Yeshiva students spend most of their day studying the ancient Jewish texts in their original Hebrew and Aramaic. And like studying law or philosophy, vigorous Talmud study develops highly analytical and critical thinking skills.

A truly pluralistic society must allow individuals and groups considerable freedom to decide what to teach their own children. ( yeah, and let them destroy their kids lives in every way possible)

Although the government may impose some reasonable regulations, particularly concerning health and safety, the justice system has long recognized parents’ fundamental right to decide how to raise their children. As the US Supreme Court ruled in its landmark case Pierce v. Society of Sisters, a “child is not the mere creature of the state.”

Some states do a better job adhering to this core American principle than New York. In Florida, for example, neither the state nor local districts “have the authority to oversee or control the curriculum or academic programs of private schools.” Private schools are free to decide what to teach and how to teach it, and parents are free to choose schools that work for them.

But even if the government had a right to impose its will on private schools, there’s no reason to believe it will be effective. In fact, the city DOE has proved utterly incapable of overseeing its own failing schools.
In some city schools, not a single student passed the state’s English or math exams. Although nearly 70 percent of city students graduate high school, barely a quarter are “college- or -career-ready” by the state’s own standards. Many of the students holding these worthless diplomas can barely read.

If the state and city governments fail to provide a quality education at their own schools, why should anyone believe that they’ll be able to improve someone else’s schools?

Plus, any effort to improve secular education in the yeshivas will need the support of the Hasidic community at large. Trying to twist their collective arm is a poor strategy for winning friends and influencing people. And their arm doesn’t twist so easily.

A prominent Hasidic writer has already voiced such resistance, calling Young Advocate’s plea for the DOE’s intervention an attempt “to disrupt and destroy” yeshiva education. Notably, the writer supports improving secular education in yeshivas, objecting only to government compulsion.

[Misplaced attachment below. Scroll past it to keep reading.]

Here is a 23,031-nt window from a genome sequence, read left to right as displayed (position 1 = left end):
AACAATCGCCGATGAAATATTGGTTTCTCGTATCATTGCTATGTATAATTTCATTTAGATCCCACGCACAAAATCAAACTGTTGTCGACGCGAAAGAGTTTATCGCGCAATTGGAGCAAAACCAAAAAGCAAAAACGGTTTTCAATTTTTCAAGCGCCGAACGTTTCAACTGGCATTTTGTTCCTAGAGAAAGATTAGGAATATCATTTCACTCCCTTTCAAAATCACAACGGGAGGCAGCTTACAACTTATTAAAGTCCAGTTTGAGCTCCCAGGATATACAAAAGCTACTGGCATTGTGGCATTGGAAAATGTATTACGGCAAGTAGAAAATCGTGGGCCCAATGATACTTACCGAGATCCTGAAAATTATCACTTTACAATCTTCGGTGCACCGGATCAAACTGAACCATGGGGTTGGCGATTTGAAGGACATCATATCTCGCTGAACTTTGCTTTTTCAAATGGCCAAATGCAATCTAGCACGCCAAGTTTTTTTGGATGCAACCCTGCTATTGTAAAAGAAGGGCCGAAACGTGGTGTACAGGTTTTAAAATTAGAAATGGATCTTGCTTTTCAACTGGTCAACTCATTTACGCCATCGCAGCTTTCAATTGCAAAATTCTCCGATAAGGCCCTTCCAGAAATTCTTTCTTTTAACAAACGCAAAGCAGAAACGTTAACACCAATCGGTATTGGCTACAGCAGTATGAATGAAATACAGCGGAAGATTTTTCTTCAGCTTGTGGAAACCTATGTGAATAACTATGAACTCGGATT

Lasting change can only come from within. Fortunately, there are some signs of progress. One Hasidic school in Crown Heights, Lamplighters Yeshiva, has already made great strides in implementing a quality secular education as a part of its curriculum — without DOE threats.

Better secular education in yeshivas is a worthy goal, but using persuasion, not coercion, is the right way to get there.


Having just begun teaching English As A Second Language to a group of Asian adults, a relative thought I might enjoy "The Education of Hyman Kaplan". The novel takes place entirely at the American Night Preparatory School for Adults. There under the tutelage of Mr. Parkhill, Hyman Kaplan, Miss Mitnick, Miss Caravello, Mrs. Moskowitz and an assortment of Jewish and Italian immigrants struggle with the complexities of the English language, anxious to master the language and learn about the history and culture of their newly adopted home.
 The irrepressible Mr. Kaplan takes center stage in the classroom with his singular logic in using the English language. Abraham Lincoln becomes Abram Lincohen, King George III of England is an autocrap, and Valley Forge becomes Velly Fudges. Kaplan conjugates the tense to die as "die, dead, funeral", and when talking of the contents of a newspaper he can't understand why he must say "it said", instead of "he said", since the paper is decidedly of the masculine gender. 
It's the Harold Tribune after all. This is a hilarious yet touching book. We are never laughing at Hyman Kaplan's linguistic foibles but with him, as we appreciate the struggles of all immigrants, those seventy years ago, or those today to come to terms with becoming Americans and learning the language that binds us together.